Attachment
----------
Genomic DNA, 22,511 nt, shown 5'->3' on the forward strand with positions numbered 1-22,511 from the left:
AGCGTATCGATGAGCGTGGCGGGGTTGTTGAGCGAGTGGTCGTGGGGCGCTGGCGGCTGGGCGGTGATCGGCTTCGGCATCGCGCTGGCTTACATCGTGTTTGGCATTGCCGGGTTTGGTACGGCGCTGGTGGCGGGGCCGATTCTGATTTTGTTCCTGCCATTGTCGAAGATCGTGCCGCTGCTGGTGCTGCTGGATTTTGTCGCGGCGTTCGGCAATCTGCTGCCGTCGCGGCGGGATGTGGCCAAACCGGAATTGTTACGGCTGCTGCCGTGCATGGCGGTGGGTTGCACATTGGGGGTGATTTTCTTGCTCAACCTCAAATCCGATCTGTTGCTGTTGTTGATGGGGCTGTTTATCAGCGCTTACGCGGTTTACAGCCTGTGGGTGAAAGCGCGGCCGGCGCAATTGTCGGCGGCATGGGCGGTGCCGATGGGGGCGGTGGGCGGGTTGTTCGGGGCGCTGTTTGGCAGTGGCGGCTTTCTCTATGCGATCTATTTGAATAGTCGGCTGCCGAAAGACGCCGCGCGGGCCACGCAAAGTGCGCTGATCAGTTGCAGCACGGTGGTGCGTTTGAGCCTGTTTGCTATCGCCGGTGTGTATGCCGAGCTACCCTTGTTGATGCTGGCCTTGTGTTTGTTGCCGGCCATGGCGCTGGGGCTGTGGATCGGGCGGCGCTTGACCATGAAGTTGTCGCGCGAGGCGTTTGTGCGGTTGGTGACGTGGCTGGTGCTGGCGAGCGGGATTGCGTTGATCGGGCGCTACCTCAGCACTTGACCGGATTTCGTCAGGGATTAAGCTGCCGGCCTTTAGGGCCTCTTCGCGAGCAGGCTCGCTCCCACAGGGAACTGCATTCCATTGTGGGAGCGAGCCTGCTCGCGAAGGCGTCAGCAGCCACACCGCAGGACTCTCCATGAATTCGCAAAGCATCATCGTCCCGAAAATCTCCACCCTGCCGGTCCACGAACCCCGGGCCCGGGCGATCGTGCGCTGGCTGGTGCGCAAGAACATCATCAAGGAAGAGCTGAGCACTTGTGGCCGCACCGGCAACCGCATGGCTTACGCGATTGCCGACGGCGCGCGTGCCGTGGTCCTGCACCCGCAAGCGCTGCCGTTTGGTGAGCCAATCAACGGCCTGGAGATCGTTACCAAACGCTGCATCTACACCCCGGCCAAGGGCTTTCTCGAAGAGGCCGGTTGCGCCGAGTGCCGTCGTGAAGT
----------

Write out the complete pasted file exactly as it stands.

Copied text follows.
Genomic DNA, 22,511 nt, shown 5'->3' on the forward strand with positions numbered 1-22,511 from the left:
AGCGTATCGATGAGCGTGGCGGGGTTGTTGAGCGAGTGGTCGTGGGGCGCTGGCGGCTGGGCGGTGATCGGCTTCGGCATCGCGCTGGCTTACATCGTGTTTGGCATTGCCGGGTTTGGTACGGCGCTGGTGGCGGGGCCGATTCTGATTTTGTTCCTGCCATTGTCGAAGATCGTGCCGCTGCTGGTGCTGCTGGATTTTGTCGCGGCGTTCGGCAATCTGCTGCCGTCGCGGCGGGATGTGGCCAAACCGGAATTGTTACGGCTGCTGCCGTGCATGGCGGTGGGTTGCACATTGGGGGTGATTTTCTTGCTCAACCTCAAATCCGATCTGTTGCTGTTGTTGATGGGGCTGTTTATCAGCGCTTACGCGGTTTACAGCCTGTGGGTGAAAGCGCGGCCGGCGCAATTGTCGGCGGCATGGGCGGTGCCGATGGGGGCGGTGGGCGGGTTGTTCGGGGCGCTGTTTGGCAGTGGCGGCTTTCTCTATGCGATCTATTTGAATAGTCGGCTGCCGAAAGACGCCGCGCGGGCCACGCAAAGTGCGCTGATCAGTTGCAGCACGGTGGTGCGTTTGAGCCTGTTTGCTATCGCCGGTGTGTATGCCGAGCTACCCTTGTTGATGCTGGCCTTGTGTTTGTTGCCGGCCATGGCGCTGGGGCTGTGGATCGGGCGGCGCTTGACCATGAAGTTGTCGCGCGAGGCGTTTGTGCGGTTGGTGACGTGGCTGGTGCTGGCGAGCGGGATTGCGTTGATCGGGCGCTACCTCAGCACTTGACCGGATTTCGTCAGGGATTAAGCTGCCGGCCTTTAGGGCCTCTTCGCGAGCAGGCTCGCTCCCACAGGGAACTGCATTCCATTGTGGGAGCGAGCCTGCTCGCGAAGGCGTCAGCAGCCACACCGCAGGACTCTCCATGAATTCGCAAAGCATCATCGTCCCGAAAATCTCCACCCTGCCGGTCCACGAACCCCGGGCCCGGGCGATCGTGCGCTGGCTGGTGCGCAAGAACATCATCAAGGAAGAGCTGAGCACTTGTGGCCGCACCGGCAACCGCATGGCTTACGCGATTGCCGACGGCGCGCGTGCCGTGGTCCTGCACCCGCAAGCGCTGCCGTTTGGTGAGCCAATCAACGGCCTGGAGATCGTTACCAAACGCTGCATCTACACCCCGGCCAAGGGCTTTCTCGAAGAGGCCGGTTGCGCCGAGTGCCGTCGTGAAGT